U.S. ends automatic citizenship for some kids of military, federal workers

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The new rules apply to some kids born to military parents or federal workers abroad

WASHINGTON (NEXSTAR) ⁠— U.S. immigration officials are defending new citizenship rules for children born to some U.S. military and federal employees serving outside of the country.

The recently-announced citizenship rules mean children born to non-citizen parents will now have to return to the U.S. and physically live in the country for 5 years before applying for citizenship ⁠— all before they turn 18.

The new rules also apply to children of legal, permanent residents.

The initial online memo announcing the change caused an uproar at U.S. installations around the world.

“Our service men and women give everything for this country and this is the respect that President Trump shows them,” said presidential candidate Joe Biden.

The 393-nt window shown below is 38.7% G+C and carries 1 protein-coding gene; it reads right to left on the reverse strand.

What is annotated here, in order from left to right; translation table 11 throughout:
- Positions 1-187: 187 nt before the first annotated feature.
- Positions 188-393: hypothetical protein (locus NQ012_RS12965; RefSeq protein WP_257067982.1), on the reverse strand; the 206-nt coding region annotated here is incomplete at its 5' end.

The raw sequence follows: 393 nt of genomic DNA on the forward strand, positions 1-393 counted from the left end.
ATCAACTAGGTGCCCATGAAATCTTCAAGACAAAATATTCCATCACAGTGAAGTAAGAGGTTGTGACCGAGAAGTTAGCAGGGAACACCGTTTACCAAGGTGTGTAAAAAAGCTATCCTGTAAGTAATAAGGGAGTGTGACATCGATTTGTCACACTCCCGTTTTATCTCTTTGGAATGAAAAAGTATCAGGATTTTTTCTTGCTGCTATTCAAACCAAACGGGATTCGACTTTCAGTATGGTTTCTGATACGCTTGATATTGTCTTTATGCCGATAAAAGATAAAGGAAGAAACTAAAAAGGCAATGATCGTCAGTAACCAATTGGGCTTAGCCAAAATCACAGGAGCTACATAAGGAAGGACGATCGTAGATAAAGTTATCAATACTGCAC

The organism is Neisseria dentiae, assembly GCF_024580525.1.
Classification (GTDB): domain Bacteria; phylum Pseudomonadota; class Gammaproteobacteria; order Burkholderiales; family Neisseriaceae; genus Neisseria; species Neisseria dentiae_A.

Immigration officials had to clarify that the rule change will not apply to the children of U.S. citizens.

“We have a lot of non us citizens in the military,” said former Assistant Secretary of Defense Lawrence Korb. “In fact, without immigrants in the military, we wouldn’t be able to maintain our volunteer military.”

Korb, a retured Navy captain and senior fellow at the Center for American Progress argued the change may actually discourage military service.

“Well if those men and women are overseas and their children are not U.S. citizens — whereas if they had stayed in the United States they would be — that is a policy that undermines rationality and military readiness,” Korb said.

Immigration officials said they don’t believe the new rule creates more burdens for immigrants who serve the country. They added that the state department asked for the change for consistency.

The new rules will apply to children born after Oct. 29.

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